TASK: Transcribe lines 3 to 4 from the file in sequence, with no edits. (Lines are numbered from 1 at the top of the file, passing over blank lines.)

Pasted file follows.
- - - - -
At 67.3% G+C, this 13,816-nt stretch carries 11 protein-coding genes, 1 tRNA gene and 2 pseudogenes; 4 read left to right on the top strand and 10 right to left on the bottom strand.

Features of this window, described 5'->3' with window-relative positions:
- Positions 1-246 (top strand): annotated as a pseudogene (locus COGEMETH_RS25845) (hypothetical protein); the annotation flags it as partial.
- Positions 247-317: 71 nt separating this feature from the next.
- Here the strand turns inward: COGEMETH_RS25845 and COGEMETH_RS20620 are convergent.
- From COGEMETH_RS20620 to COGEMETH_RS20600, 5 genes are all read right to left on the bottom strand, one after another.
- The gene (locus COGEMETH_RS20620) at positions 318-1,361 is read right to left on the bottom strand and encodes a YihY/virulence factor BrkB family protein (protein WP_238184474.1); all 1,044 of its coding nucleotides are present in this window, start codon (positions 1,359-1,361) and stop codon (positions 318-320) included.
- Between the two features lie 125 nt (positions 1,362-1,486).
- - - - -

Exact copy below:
- Positions 1-246 (top strand): annotated as a pseudogene (locus COGEMETH_RS25845) (hypothetical protein); the annotation flags it as partial.
- Positions 247-317: 71 nt separating this feature from the next.